Frans Zwartjes is a very peculiar, extraordinary filmmaker. His film all seem to exist completely disconnected from the real world. While this can probably be assumed to partially be due to the fact that he almost exclusively shoots interiors, the few times that his camera deviates into the outside world, his unique lens still shows the world in utter disconnect. I spent a weekend watching 14 of his films (thirteen shorts and one feature), and at the end I felt like I had experienced the uncanny. Often times while viewing a Zwartjes film one gets the feeling that they're not supposed to be watching this, that their act of viewing is transcending simple voyeurism and actually attaining violation. And this is why Zwartjes is amazing.
Living was my introduction to Zwartjes, and to this day it remains not only my favorite Zwartjes film, but also one of the best films that I've ever seen. The film introduces a simple concept: Frans and Trix, Frans' wife and muse, walk around their freshly painted, empty living room of the house they have just moved into. Using cheap miniatures they arrange furniture on a floor plan, crawl on the floor, and aimlessly look around. And that is the entirety of the action in the film.
But what makes the film so powerful is the incredibly atmosphere. There is a large series of windows on one wall of the room, but Zwartjes exposes the film so the panes are filled with nothing but a sublime white, totally detaching the room from the outside world. The house could be located in outer space. This detachment extends the idea of Trix and Frans in utter isolation from the rest of the world. Zwartjes also shot the film with as wide of a wide-angle lens he could get without having to shoot a fish eye lens; and this simple extends the atmosphere of isolation that has already been established by the empty room and detached pervasiveness.
But what brings the film all together is the utterly brilliant soundtrack. Discordant, errant organ permeates the viewers ears as the ghostly pale faces of Trix and Frans wander. It's some of the most hauntingly beautiful music that I have ever heard in my entire life, and the affect that the score has on the images is utterly remarkable, and an utter testament to that inherent aspect of cinema, the marriage of sound with images.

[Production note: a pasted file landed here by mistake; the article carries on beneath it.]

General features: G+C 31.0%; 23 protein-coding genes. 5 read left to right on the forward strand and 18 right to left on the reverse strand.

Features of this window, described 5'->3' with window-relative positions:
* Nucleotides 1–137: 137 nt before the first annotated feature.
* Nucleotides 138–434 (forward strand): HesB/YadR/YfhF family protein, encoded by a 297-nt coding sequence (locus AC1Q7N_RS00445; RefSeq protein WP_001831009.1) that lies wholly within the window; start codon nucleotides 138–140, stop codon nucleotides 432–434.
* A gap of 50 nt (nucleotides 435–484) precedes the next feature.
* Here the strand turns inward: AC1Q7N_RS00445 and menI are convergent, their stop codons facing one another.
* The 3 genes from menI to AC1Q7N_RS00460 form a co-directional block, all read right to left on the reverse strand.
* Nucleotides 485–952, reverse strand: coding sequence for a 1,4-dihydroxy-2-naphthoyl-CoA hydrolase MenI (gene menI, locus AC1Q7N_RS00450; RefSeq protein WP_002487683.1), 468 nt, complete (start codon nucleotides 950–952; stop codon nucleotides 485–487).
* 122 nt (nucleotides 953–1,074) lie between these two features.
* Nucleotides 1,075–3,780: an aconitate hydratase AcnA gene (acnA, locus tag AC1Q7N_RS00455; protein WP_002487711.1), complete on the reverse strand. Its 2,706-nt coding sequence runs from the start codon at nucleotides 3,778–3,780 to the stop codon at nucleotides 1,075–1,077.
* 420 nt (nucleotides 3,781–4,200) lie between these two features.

With the uncanny mood of isolation, Zwartjes also manages to implode a remarkable sexual tension, which gets to briefly rear it's head via brilliant montage. The pace of the majority of the film is remarkably calm and studied, but several scenes explode into hyper-quick, very short cuts, of Trix' breasts and underwear as she lounges around the empty space. Zwartjes himself remains stoic in his hushed countenance, constantly biting down on a handkerchief as he continues to examine the space around him, occasionally glancing fetishistically at his wife.
Gaston Bachelard, in his Poetics of Space, remarks that "[...] it [is] reasonable to say we 'read a house,' or 'read a room,' since both room and house are psychological diagrams that guide writers and poets in their analysis of intimacy." With Living, Zwartjes not only reads the room himself, but allows the viewer to do the same. Within the utter isolation, an obsessive relation between Frans and Trix is utterly apparent. These rooms not only keep the outside world from spilling in, but also keeps lust and obsession from spilling out.
Aside from everything else, it's worth noting just how beautiful Zwartjes' aesthetics are. It's not something that's unique to this film, but it's one of the most amazing films to look at out of the films of Zwartjes' that I've been lucky enough to see. Zwartjes develops his own film which allows him to push and pull his film in order to saturate his images in a singular way. The frame is permeated with blinding whites, grayish blue hues, the deepest greens, and every so often, a shockingly intrusive red. The color palate itself adds to the overwhelming abject sense of the uncanny in the most beautiful way. Not only are the colors wonderful, but the camera work is an amazing feat in itself. All of the film is shot by Zwartjes himself, and Zwartjes himself is in the frame for most of the film. His shots are hand held, and he handles the camera in disorienting swooping motions so well; there's not a shake to be found.
It's no surprise, given the power of the film, that Zwartjes himself calls it his favorite. It's an unmatched examination of architecture and physical space representing a poetic emotional state, and it's a testament to a personalized sense of aesthetics.